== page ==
When the private sector does not address a major issue, the public sector will often step into the vacuum and do it. The construction industry has been slow to embrace the principles of social responsibility and sustainable value, focusing instead on whatever it takes to be lowest bidder. As a consequence of this, government is adopting policies that reshape the rules for the industry.

A key political leader in Texas is set to propose a plan to build on sweeping education reforms passed in the state two years ago. House Speaker Joe Straus this week announced he will propose additional resources for counseling of students. This comes after some lawmakers questioned whether the state is doing enough to make sure students and their parents are equipped to take full advantage of changes made under House Bill 5, which created multiple pathways to a high school diploma.

Specifically, Speaker Straus will ask lawmakers to approve stipends for counselors designed to entice those educators to pursue additional training in their field. Doing so would enable them to better serve students who now have to navigate the more complicated system of multiple pathways to graduation.    Read more » about Texas House to Build on Education Reforms

Ethical operators in construction do all they can to ensure their craftsmen and women are extremely safe on their jobsites. Many companies go as far as maintaining an ongoing relationship with the Occupational Safety and Health Administration, OSHA, so that the industry and the government can be proactive, instead of reactive, when it comes to the safety of people on jobsites across America. While some companies are skeptical that kind of arrangement, other firms have found it is a positive way to stay ahead of potential problems that increase liability and make them less attractive employment options.    Read more » about Top Ten Safety Violations of 2014

There’s almost nothing partisan or ideological about trying to stop companies from cheating taxpayers and their workers, which is exactly what happens when some firms misclassify their employees. As our readers know, worker misclassification happens when a company pretends its employees are subcontractors with the intent of avoiding payroll taxes and benefits like health insurance. Unions call it “payroll fraud.” Many of us just call it cheating, plain and simple.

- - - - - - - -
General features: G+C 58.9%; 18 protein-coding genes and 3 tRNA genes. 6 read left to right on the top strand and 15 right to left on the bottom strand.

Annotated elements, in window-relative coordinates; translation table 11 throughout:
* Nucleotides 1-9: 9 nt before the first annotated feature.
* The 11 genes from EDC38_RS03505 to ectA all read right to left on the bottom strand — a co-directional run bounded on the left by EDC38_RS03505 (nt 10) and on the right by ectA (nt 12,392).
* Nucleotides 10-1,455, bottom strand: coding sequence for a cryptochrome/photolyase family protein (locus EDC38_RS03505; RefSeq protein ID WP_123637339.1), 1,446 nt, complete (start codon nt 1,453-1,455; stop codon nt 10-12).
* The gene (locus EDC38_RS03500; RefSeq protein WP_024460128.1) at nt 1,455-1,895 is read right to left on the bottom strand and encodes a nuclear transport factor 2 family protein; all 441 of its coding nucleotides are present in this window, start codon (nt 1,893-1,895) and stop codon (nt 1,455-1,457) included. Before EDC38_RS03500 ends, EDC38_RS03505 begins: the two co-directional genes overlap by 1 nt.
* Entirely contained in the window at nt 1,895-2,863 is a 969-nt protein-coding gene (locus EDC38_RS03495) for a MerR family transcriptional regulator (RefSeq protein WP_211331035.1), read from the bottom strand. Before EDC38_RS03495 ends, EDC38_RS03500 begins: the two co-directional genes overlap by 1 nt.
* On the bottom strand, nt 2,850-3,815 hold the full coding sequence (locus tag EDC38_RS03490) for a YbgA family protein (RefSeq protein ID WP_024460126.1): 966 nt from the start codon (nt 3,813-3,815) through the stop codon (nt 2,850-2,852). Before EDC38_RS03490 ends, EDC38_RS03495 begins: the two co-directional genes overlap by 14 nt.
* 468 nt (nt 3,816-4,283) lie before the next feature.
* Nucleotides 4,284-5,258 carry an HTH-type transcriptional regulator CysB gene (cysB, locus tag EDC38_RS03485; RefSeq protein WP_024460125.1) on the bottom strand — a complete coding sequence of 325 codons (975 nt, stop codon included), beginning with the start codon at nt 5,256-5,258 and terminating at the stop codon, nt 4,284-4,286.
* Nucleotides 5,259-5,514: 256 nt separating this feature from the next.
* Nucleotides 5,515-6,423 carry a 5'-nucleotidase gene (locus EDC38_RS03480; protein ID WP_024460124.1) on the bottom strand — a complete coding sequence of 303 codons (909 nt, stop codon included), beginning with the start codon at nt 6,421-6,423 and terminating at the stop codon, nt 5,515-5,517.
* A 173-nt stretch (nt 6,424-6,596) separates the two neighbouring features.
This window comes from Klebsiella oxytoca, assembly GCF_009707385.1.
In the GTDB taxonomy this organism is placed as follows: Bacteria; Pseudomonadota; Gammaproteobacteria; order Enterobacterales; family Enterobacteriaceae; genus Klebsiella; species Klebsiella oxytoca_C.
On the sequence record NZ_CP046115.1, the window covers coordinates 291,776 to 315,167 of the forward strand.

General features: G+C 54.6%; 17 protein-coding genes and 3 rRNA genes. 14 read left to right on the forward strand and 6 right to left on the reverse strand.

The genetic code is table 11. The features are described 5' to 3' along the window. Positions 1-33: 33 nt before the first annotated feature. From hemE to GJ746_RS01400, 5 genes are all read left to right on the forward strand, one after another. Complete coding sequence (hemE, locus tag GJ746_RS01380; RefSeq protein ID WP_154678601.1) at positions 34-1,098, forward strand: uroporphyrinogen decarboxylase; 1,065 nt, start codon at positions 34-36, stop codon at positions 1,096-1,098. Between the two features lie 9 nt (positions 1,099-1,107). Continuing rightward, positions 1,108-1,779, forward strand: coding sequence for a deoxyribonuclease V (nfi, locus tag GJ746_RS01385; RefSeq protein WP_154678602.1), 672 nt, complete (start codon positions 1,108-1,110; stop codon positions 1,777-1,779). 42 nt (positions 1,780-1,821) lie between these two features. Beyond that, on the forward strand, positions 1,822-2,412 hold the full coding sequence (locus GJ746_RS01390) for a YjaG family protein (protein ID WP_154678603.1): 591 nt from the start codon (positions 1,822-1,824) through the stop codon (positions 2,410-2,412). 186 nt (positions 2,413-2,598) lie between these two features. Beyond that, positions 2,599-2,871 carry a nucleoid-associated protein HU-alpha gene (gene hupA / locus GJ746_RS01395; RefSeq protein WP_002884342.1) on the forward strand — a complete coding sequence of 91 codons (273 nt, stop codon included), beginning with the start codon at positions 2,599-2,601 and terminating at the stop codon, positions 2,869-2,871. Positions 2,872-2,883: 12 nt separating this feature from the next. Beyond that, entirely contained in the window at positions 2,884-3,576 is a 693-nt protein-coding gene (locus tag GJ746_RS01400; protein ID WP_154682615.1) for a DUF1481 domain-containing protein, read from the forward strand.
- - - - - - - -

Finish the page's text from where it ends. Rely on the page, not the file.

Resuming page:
The fact that this is a bipartisan issue became extra clear this past week following our report on new efforts in the Texas Legislature to try to rein in the practice, which has rightly been called “a scourge” and “a cancer” in the construction industry. It happens in other industries as well but it is especially rampant in construction.

Previous legislative attempts to deal with this in Texas have had mixed success. Now, a new bill has been filed in the Texas House.    Read more » about Conservatives and Liberals Alike Embrace Efforts to Crack Down on Worker Misclassification in Texas

Far too often, construction companies cheat taxpayers and their workers by pretending their employees are independent subcontractors when, by law, they should be paid as employees. It’s a practice known as worker misclassification. Some ethical contractors have called it a “cancer that is eating at the heart of our industry.”

If a person is paid as a subcontractor, that individual is on the hook for payroll taxes and benefits like health insurance. When they’re injured, uninsured workers are often dropped off at county hospitals and the rest of us end up paying more in health costs and local property taxes.

In Construction Citizen’s Special Report, “Thrown Away People,” our team outlined many of the problems presented to society by the degradation of the employer – employee relationship. The McClatchy Newspaper chain this year followed up with a powerful series called “Contract to Cheat,” which took another in-depth look at the problem.    Read more » about Bill Filed to Crack Down on Worker Misclassification in Texas Construction Industry